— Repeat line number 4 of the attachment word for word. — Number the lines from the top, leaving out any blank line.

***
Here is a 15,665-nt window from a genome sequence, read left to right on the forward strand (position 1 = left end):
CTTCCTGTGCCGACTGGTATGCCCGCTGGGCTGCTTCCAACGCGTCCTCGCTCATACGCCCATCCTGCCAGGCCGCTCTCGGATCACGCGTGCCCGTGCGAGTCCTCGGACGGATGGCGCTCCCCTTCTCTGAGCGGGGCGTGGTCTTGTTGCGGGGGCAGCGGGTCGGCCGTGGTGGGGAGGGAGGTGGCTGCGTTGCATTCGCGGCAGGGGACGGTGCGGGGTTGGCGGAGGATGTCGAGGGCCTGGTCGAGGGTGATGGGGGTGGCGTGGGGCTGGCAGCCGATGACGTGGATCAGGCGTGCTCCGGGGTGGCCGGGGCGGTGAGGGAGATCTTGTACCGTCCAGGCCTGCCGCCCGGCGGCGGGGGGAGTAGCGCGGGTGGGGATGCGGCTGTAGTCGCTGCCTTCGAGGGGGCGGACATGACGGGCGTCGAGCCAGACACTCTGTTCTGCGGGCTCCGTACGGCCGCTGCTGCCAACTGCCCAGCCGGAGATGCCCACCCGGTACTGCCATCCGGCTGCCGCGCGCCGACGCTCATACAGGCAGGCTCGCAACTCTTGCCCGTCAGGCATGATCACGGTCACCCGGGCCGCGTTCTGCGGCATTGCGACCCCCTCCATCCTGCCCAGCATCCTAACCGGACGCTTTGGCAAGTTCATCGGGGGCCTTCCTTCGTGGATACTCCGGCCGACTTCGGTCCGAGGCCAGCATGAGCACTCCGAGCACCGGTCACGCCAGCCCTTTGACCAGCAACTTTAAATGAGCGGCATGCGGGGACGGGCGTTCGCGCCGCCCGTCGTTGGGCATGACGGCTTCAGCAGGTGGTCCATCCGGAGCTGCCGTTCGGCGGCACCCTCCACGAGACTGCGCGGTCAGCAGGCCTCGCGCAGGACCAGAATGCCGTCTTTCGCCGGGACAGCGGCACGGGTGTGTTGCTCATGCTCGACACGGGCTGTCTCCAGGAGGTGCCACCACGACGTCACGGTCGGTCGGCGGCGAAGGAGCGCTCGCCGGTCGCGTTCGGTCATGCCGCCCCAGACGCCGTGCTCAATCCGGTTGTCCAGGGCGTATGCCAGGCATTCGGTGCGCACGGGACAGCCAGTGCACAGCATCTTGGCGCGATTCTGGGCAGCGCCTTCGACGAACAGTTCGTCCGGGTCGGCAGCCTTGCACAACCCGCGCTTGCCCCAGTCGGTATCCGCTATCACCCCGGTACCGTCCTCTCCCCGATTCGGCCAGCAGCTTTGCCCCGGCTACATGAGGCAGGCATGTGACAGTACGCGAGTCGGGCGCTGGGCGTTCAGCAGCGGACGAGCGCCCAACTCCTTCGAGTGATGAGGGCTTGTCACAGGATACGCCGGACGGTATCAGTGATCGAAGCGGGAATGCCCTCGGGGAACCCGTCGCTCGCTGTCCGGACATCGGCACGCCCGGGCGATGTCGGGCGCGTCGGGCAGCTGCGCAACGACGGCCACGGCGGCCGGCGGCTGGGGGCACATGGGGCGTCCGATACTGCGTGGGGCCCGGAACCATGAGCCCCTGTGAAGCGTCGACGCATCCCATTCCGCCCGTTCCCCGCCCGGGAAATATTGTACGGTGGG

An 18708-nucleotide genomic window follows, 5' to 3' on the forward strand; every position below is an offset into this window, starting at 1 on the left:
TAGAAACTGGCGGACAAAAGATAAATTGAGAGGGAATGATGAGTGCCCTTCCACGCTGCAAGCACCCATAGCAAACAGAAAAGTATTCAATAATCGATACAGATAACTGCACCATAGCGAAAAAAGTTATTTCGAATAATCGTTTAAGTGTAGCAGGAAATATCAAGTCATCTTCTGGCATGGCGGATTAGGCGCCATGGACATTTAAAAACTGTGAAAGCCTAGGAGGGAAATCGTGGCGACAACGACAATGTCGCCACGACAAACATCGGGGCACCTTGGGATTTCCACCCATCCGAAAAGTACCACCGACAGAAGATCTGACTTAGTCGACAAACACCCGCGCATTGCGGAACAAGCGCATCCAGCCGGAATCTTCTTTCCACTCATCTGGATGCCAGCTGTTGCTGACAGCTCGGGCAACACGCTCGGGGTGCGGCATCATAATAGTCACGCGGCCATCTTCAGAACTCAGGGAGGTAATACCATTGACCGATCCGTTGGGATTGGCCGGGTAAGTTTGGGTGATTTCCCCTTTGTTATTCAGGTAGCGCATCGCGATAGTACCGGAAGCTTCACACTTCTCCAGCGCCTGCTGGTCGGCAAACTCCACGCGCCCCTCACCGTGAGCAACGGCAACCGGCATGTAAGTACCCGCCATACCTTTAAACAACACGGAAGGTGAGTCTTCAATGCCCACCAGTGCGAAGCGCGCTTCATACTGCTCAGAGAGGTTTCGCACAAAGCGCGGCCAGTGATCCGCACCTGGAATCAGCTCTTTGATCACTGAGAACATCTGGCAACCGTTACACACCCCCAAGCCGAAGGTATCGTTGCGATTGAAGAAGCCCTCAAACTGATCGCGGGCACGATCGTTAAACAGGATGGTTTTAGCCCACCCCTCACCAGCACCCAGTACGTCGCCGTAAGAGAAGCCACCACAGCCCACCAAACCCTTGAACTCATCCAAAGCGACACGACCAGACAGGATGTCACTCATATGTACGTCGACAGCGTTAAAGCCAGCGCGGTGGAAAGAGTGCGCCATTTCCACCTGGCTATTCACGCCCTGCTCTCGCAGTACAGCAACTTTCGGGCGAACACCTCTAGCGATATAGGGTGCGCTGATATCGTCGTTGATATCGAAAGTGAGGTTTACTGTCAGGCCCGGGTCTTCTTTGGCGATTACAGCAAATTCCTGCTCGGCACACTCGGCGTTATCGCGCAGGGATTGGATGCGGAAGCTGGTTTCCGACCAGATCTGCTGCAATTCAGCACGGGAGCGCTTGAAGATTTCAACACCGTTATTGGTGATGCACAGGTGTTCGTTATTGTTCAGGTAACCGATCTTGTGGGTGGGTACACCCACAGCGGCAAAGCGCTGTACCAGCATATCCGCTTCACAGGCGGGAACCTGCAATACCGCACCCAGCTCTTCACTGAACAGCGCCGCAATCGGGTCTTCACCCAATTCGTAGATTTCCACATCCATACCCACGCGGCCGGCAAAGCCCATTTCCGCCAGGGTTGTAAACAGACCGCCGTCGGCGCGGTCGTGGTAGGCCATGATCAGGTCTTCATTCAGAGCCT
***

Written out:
TAGAAACTGGCGGACAAAAGATAAATTGAGAGGGAATGATGAGTGCCCTTCCACGCTGCAAGCACCCATAGCAAACAGAAAAGTATTCAATAATCGATACAGATAACTGCACCATAGCGAAAAAAGTTATTTCGAATAATCGTTTAAGTGTAGCAGGAAATATCAAGTCATCTTCTGGCATGGCGGATTAGGCGCCATGGACATTTAAAAACTGTGAAAGCCTAGGAGGGAAATCGTGGCGACAACGACAATGTCGCCACGACAAACATCGGGGCACCTTGGGATTTCCACCCATCCGAAAAGTACCACCGACAGAAGATCTGACTTAGTCGACAAACACCCGCGCATTGCGGAACAAGCGCATCCAGCCGGAATCTTCTTTCCACTCATCTGGATGCCAGCTGTTGCTGACAGCTCGGGCAACACGCTCGGGGTGCGGCATCATAATAGTCACGCGGCCATCTTCAGAACTCAGGGAGGTAATACCATTGACCGATCCGTTGGGATTGGCCGGGTAAGTTTGGGTGATTTCCCCTTTGTTATTCAGGTAGCGCATCGCGATAGTACCGGAAGCTTCACACTTCTCCAGCGCCTGCTGGTCGGCAAACTCCACGCGCCCCTCACCGTGAGCAACGGCAACCGGCATGTAAGTACCCGCCATACCTTTAAACAACACGGAAGGTGAGTCTTCAATGCCCACCAGTGCGAAGCGCGCTTCATACTGCTCAGAGAGGTTTCGCACAAAGCGCGGCCAGTGATCCGCACCTGGAATCAGCTCTTTGATCACTGAGAACATCTGGCAACCGTTACACACCCCCAAGCCGAAGGTATCGTTGCGATTGAAGAAGCCCTCAAACTGATCGCGGGCACGATCGTTAAACAGGATGGTTTTAGCCCACCCCTCACCAGCACCCAGTACGTCGCCGTAAGAGAAGCCACCACAGCCCACCAAACCCTTGAACTCATCCAAAGCGACACGACCAGACAGGATGTCACTCATATGTACGTCGACAGCGTTAAAGCCAGCGCGGTGGAAAGAGTGCGCCATTTCCACCTGGCTATTCACGCCCTGCTCTCGCAGTACAGCAACTTTCGGGCGAACACCTCTAGCGATATAGGGTGCGCTGATATCGTCGTTGATATCGAAAGTGAGGTTTACTGTCAGGCCCGGGTCTTCTTTGGCGATTACAGCAAATTCCTGCTCGGCACACTCGGCGTTATCGCGCAGGGATTGGATGCGGAAGCTGGTTTCCGACCAGATCTGCTGCAATTCAGCACGGGAGCGCTTGAAGATTTCAACACCGTTATTGGTGATGCACAGGTGTTCGTTATTGTTCAGGTAACCGATCTTGTGGGTGGGTACACCCACAGCGGCAAAGCGCTGTACCAGCATATCCGCTTCACAGGCGGGAACCTGCAATACCGCACCCAGCTCTTCACTGAACAGCGCCGCAATCGGGTCTTCACCCAATTCGTAGATTTCCACATCCATACCCACGCGGCCGGCAAAGCCCATTTCCGCCAGGGTTGTAAACAGACCGCCGTCGGCGCGGTCGTGGTAGGCCATGATCAGGTCTTCATTCAGAGCCT